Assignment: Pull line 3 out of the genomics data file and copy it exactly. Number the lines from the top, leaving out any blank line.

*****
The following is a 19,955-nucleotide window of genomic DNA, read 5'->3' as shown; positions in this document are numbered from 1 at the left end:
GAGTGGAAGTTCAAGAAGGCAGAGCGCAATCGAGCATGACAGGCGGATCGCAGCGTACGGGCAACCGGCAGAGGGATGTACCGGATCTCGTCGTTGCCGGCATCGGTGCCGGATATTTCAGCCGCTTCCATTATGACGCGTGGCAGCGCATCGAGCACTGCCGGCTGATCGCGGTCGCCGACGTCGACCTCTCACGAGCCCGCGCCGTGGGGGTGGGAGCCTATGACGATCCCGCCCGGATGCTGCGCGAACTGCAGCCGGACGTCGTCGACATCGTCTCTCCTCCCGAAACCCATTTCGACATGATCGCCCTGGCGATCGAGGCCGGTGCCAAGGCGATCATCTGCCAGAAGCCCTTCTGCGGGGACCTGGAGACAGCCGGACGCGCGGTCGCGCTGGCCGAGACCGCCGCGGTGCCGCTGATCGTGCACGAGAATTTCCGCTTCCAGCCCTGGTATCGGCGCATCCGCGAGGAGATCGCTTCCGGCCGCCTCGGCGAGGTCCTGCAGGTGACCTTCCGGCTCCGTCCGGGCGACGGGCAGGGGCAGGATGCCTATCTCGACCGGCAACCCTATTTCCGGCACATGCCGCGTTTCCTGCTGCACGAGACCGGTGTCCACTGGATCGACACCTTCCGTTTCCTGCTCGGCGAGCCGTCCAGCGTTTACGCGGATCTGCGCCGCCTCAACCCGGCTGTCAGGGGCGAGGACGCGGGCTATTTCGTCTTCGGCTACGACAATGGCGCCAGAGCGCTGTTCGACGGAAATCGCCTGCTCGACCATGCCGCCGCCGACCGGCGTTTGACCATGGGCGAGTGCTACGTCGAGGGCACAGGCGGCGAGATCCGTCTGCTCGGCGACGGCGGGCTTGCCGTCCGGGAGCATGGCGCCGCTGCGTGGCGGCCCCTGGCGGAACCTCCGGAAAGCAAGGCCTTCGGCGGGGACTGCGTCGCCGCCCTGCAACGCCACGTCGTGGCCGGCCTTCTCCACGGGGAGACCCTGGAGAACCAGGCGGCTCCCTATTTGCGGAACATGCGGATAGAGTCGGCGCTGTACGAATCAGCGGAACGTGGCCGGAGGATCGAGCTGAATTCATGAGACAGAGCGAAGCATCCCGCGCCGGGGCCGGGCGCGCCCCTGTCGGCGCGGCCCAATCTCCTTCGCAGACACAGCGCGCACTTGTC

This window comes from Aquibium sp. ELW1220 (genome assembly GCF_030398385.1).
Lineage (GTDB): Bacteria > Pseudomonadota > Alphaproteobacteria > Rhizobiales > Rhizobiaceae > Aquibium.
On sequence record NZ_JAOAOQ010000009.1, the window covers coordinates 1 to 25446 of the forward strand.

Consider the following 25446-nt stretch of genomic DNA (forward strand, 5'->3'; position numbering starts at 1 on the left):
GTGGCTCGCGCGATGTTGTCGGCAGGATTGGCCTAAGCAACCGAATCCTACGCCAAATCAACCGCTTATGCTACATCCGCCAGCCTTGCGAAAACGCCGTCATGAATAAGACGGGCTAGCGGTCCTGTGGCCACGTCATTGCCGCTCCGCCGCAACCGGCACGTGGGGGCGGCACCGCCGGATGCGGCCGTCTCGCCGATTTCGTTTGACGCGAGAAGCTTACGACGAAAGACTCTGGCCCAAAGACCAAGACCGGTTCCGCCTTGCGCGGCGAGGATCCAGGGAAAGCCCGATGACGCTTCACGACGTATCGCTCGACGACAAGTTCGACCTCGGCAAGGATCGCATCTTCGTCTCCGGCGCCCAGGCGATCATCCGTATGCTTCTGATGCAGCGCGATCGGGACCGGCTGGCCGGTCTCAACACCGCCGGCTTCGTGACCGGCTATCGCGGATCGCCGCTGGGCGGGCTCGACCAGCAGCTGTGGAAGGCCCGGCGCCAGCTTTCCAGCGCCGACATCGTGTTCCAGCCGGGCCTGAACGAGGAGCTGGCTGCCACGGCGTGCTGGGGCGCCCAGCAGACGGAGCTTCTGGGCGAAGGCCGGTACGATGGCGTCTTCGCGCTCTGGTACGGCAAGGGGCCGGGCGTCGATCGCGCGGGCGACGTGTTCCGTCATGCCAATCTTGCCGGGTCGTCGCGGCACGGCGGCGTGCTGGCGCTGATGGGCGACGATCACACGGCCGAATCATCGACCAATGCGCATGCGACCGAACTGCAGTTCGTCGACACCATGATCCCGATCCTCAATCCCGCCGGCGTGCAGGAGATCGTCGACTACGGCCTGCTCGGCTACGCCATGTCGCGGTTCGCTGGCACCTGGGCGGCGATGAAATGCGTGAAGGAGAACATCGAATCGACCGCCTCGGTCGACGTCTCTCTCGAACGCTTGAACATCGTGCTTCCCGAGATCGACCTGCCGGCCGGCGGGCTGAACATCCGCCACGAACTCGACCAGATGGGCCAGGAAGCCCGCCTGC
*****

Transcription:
This window comes from Aquibium sp. ELW1220 (genome assembly GCF_030398385.1).